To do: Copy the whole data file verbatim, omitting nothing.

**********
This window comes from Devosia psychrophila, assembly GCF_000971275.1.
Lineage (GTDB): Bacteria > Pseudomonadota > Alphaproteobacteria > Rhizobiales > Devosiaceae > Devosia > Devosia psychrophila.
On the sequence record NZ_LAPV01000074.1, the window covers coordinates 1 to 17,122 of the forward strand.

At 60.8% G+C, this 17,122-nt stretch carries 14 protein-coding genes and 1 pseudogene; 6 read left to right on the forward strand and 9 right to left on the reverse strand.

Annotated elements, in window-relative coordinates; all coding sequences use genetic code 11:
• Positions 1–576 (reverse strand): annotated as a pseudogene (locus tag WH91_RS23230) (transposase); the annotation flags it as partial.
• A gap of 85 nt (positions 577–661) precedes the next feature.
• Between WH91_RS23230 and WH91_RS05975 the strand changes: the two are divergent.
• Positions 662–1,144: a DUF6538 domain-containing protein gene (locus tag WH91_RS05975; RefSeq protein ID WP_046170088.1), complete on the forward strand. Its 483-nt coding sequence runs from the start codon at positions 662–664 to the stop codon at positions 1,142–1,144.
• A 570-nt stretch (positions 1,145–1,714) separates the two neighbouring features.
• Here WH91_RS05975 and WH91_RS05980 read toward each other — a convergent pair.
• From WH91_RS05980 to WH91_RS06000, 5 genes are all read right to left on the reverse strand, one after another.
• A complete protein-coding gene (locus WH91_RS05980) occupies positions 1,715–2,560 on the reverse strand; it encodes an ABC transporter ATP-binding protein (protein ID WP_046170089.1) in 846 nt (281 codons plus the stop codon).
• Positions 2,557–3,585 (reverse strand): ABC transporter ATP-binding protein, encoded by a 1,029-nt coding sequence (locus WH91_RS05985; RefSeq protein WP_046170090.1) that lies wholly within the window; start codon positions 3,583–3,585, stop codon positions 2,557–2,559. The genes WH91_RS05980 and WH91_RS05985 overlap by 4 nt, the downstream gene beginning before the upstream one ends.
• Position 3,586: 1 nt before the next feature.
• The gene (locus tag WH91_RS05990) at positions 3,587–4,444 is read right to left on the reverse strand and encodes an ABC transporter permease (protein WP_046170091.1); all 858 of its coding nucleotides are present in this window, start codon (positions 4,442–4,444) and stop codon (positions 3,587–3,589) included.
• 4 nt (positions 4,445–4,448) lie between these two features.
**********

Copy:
This window comes from Devosia psychrophila, assembly GCF_000971275.1.
Lineage (GTDB): Bacteria > Pseudomonadota > Alphaproteobacteria > Rhizobiales > Devosiaceae > Devosia > Devosia psychrophila.
On the sequence record NZ_LAPV01000074.1, the window covers coordinates 1 to 17,122 of the forward strand.

At 60.8% G+C, this 17,122-nt stretch carries 14 protein-coding genes and 1 pseudogene; 6 read left to right on the forward strand and 9 right to left on the reverse strand.

Annotated elements, in window-relative coordinates; all coding sequences use genetic code 11:
• Positions 1–576 (reverse strand): annotated as a pseudogene (locus tag WH91_RS23230) (transposase); the annotation flags it as partial.
• A gap of 85 nt (positions 577–661) precedes the next feature.
• Between WH91_RS23230 and WH91_RS05975 the strand changes: the two are divergent.
• Positions 662–1,144: a DUF6538 domain-containing protein gene (locus tag WH91_RS05975; RefSeq protein ID WP_046170088.1), complete on the forward strand. Its 483-nt coding sequence runs from the start codon at positions 662–664 to the stop codon at positions 1,142–1,144.
• A 570-nt stretch (positions 1,145–1,714) separates the two neighbouring features.
• Here WH91_RS05975 and WH91_RS05980 read toward each other — a convergent pair.
• From WH91_RS05980 to WH91_RS06000, 5 genes are all read right to left on the reverse strand, one after another.
• A complete protein-coding gene (locus WH91_RS05980) occupies positions 1,715–2,560 on the reverse strand; it encodes an ABC transporter ATP-binding protein (protein ID WP_046170089.1) in 846 nt (281 codons plus the stop codon).
• Positions 2,557–3,585 (reverse strand): ABC transporter ATP-binding protein, encoded by a 1,029-nt coding sequence (locus WH91_RS05985; RefSeq protein WP_046170090.1) that lies wholly within the window; start codon positions 3,583–3,585, stop codon positions 2,557–2,559. The genes WH91_RS05980 and WH91_RS05985 overlap by 4 nt, the downstream gene beginning before the upstream one ends.
• Position 3,586: 1 nt before the next feature.
• The gene (locus tag WH91_RS05990) at positions 3,587–4,444 is read right to left on the reverse strand and encodes an ABC transporter permease (protein WP_046170091.1); all 858 of its coding nucleotides are present in this window, start codon (positions 4,442–4,444) and stop codon (positions 3,587–3,589) included.
• 4 nt (positions 4,445–4,448) lie between these two features.